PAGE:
Why Interviewing Volunteers is Crucial to the Success of Your Mission
Posted Thursday, July 5th, 2018 by Sterling Volunteers Staff
This content originally appeared on VolunteerMatch’s blog, “Engaging Volunteers”, and has been repurposed.
The Bureau of Labor Statistics found that 62.6 million people volunteered at least once from 2014 to 2015. With so many people volunteering and even more wanting to help nonprofits, it’s important to make sure that you have the right candidate to volunteer for your organization.
In the blog post, Engaging Volunteers, Kayla Matthews agrees, “Nonprofits love their good volunteers — but that doesn’t mean they have to take in everyone who wants to volunteer. Volunteers need to be properly interviewed, just as employees do. You need to assess what they want to do and what they have done successfully in the past. You need to screen out any potential volunteer who isn’t a good fit with your organization”.
Why Should Volunteers Be Interviewed?
The volunteer interview is quite important – and can be very effective if you ask the right questions. Having a formal volunteer interview process is key. It allows you to see if the volunteer will be a good fit for the organization. Also, taking the time to conduct an interview allows the volunteer to learn more about the organization to see if they want to devote time to help the organization out. The interview allows for a valuable exchange of information between both the volunteer manager and the volunteer candidate. By the end of the interview, a volunteer manager will know whether they want to engage further with a potential volunteer or not.
What Volunteer Qualities Are Discovered During the Interview
The questions asked to the volunteer during the interview should reflect the qualifications that they are looking for in the volunteer as well as what the specific position requires. Volunteer managers should ask the right questions to understand what tasks are appropriate for the volunteer and if there are any limitations that might influence what tasks the volunteer can undertake.
VolunteerMatch blogger Kayla Matthews listed some of the information that should be discussed during an interview to find out more about a potential volunteer:
- Experience and skills
- Education and employment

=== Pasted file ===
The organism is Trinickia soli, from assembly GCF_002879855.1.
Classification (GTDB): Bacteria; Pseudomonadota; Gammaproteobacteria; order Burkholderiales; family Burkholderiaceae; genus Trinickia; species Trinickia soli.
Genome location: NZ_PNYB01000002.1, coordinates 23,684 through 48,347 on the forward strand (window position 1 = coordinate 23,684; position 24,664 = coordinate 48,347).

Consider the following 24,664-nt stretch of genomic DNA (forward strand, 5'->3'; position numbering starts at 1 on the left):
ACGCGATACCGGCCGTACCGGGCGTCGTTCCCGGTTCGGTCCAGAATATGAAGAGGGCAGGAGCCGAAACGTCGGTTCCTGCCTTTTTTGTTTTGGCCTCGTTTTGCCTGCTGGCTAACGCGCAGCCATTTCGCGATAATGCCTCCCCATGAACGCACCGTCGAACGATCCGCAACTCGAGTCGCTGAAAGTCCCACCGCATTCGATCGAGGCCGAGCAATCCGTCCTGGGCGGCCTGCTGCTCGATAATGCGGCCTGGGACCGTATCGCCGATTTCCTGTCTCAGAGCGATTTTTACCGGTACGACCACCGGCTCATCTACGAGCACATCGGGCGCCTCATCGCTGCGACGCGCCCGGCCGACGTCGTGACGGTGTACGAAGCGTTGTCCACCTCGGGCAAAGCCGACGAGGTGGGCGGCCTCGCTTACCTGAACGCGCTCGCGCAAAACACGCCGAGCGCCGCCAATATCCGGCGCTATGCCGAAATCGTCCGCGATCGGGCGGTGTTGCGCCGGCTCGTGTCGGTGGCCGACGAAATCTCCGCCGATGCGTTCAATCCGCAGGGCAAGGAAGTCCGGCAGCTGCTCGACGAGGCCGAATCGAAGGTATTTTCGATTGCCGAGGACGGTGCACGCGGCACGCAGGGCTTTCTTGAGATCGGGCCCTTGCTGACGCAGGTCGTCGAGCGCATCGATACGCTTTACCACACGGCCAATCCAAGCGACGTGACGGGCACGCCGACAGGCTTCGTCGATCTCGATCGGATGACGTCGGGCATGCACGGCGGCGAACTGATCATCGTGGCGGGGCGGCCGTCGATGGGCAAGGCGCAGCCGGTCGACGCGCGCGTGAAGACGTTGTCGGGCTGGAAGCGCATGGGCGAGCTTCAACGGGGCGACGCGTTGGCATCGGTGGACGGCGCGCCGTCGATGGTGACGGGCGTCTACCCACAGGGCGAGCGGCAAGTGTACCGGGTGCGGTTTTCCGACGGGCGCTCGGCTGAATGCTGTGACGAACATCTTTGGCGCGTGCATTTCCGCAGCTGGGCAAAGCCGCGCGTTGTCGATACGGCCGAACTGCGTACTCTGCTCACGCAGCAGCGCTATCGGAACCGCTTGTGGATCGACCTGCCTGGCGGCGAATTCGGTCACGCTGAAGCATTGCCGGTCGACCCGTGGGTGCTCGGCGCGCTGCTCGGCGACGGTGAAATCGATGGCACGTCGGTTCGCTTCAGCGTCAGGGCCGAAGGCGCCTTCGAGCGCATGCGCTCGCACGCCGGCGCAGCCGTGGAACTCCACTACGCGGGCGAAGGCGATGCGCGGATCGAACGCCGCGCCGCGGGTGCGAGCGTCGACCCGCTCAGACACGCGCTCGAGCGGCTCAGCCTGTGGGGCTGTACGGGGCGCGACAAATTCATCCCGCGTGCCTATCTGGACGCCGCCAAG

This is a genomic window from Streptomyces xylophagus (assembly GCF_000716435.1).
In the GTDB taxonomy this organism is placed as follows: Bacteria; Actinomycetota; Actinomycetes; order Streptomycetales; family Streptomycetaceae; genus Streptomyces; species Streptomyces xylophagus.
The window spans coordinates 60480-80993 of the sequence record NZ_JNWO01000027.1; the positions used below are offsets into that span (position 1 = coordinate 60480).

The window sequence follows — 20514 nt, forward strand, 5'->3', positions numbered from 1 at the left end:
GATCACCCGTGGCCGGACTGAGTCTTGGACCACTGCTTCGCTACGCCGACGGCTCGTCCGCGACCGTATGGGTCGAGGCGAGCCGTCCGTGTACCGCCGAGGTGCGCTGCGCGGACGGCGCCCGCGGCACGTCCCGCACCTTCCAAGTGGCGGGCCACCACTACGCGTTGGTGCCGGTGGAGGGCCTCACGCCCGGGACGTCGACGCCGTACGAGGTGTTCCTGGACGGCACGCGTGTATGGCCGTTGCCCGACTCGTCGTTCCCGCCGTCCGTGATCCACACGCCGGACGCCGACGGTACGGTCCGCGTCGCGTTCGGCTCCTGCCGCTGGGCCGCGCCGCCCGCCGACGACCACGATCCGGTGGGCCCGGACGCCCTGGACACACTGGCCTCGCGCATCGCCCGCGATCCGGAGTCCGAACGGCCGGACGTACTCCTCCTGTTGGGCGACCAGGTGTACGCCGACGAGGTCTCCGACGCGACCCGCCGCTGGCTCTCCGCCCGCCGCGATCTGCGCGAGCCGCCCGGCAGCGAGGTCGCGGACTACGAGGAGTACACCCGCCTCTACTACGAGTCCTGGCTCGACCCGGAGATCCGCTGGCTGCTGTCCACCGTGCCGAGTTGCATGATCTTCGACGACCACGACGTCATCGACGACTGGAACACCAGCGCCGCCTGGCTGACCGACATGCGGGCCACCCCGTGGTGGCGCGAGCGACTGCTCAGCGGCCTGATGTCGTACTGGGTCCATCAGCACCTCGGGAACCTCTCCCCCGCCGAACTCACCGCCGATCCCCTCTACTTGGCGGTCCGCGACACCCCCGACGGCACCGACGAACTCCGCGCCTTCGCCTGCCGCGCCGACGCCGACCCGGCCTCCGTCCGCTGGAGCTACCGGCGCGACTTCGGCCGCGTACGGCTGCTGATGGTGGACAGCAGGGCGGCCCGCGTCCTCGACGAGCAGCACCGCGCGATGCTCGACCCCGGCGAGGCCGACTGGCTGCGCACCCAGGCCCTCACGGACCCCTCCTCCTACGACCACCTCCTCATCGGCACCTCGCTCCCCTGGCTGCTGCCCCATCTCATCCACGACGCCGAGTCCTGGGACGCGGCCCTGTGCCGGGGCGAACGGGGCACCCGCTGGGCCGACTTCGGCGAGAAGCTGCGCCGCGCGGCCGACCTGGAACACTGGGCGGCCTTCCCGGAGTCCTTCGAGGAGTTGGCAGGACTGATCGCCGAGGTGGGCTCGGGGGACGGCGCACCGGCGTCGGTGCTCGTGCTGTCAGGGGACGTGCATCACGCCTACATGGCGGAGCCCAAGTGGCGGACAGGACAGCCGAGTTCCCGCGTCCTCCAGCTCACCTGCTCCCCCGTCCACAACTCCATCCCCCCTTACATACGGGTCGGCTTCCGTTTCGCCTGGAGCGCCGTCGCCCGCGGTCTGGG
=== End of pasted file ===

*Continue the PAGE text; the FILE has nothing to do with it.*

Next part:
- Specific reasons for wanting to volunteer with your organization
- Time commitment or hours available to volunteer
Don’t Forget to Check References and Run Background Checks
On top of the interview, volunteer managers should consider conducting personal reference checks. Speaking with individuals who know the candidate on a more intimate level can go a long way towards determining whether a potential volunteer would mesh well with your organization and your culture. Just because someone is very enthusiastic about volunteering for your organization, doesn’t necessarily mean that they could be a good fit for the job. If they are not a good fit, they could put the goal or mission of the organization in jeopardy.
It’s also important for the volunteer to get a background check, especially if they are working with vulnerable populations. Taking on volunteers who you have not spoken to or know little about could open your organization to potential risks to both the groups you are trying to help and your organization’s staff. For example, an individual would like to volunteer at a little league concession stand without an interview or reference checks. After a few games, volunteer managers found out that there were cash and supply shortages and complaints about the volunteer, which then reflected negatively on the little league.
Kayla Matthews sums up the importance of interviewing volunteers nicely when she shared, “Busy nonprofits do not need to accept every volunteer. Interviewing, getting references and screening volunteers will ensure both you and your volunteers have a positive experience”.
VolunteerMatch, alongside valued partner Sterling Volunteers, have come together to provide the highest quality background checks to nonprofits. Through this partnership, we can help ensure organizations are following best practices and taking the necessary steps to safeguard their people, assets and reputation.